Georgetown prison, I met a body of new-
bound men coming along the road from the
ship to one of these plantations ; and I
thought I saw him among them, but could
not believe it ; yet I thought I knew the
villain ! He must have come in the ship
before yours. He may even be on this
estate or the next one."
Lutchmee's heart grew cold with appre-
hension as she heard this, and she clung
tightly to Dilloo' s shoulder, not as of old,
freshly oiled, soft, and springy as the
shoulder of a young deer, but dry, toil-
160 Lutckmee and Dilloo.
stained, and hard. In an instant there
flashed through her mind all the possi-
bilities of this unwelcome conjunction.
" Never mind," said Dilloo ; " see ! I
have the means of defending you." Placing
his hand down a crevice formed by the
meeting of the wattle and the low mud
wall, he drew forth a cutlass, about two
feet long, made in one piece, and used for
cutting the canes in crop-time. " Do you
see that? " he cried, in a loud determined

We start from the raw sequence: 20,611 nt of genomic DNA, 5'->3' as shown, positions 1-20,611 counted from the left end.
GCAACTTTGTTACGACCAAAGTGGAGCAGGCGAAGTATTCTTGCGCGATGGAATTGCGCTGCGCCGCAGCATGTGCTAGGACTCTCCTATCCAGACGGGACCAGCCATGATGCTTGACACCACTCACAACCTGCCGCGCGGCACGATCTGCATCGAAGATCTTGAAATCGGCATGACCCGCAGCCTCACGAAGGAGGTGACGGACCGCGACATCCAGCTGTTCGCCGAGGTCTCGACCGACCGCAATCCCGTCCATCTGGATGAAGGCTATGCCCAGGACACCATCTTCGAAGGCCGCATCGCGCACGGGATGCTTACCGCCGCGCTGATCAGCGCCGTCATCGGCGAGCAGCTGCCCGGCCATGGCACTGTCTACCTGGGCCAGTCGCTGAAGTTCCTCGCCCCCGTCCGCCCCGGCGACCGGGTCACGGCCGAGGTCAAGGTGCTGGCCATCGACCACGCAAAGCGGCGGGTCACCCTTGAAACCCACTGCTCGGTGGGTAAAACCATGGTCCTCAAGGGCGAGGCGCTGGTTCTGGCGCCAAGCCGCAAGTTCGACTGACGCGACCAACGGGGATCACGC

voice : " I always keep it well sharpened.
It shall protect my honour and yours, my
Lutchmee, and, if not, we shall die
As he stood up there in the dark hut,
fierce and glowing, Lutchmee shrank before
the fire in her husband's eyes. It was not
so much ilke the frank lionhood of his
At Home. 161
former days, as it seemed to her to resemble
the sullen savagery of a tiger.
u Dilloo," she said, covering her eyes
with her little hands, " yon frighten me!"
He dropped the weapon into its hiding-
place, and coming back to her side, wound
his arms around her, but said nothing.
Thus it was that Lutchmee and Dilloo
met in the golden fields and paradisiac
working-grounds of Dost Mahommed, the
Government recruiter !
vol. i. 11
i 62 Lutchmee and Dilloo.
It was on the second day after Dilloo's
return that, as we have said, Lutchmee
was sitting in the house preparing the
evening meal. Outside, in the fireplace, the
brushwood crackled and smoked beneath
the pot.. As she energetically worked the
wooden pestle, the doorway was darkened
by the figure of a woman.
" Salaam ! " said the woman.
" Salaam ! " replied Lutchmee very
The woman unceremoniously sat down
A Visitor. 163
and watched Lutchmee, who, with Eastern
gravity, went on with her work. Her
visitor had a not displeasing face, though
she was evidently much older than Lutch-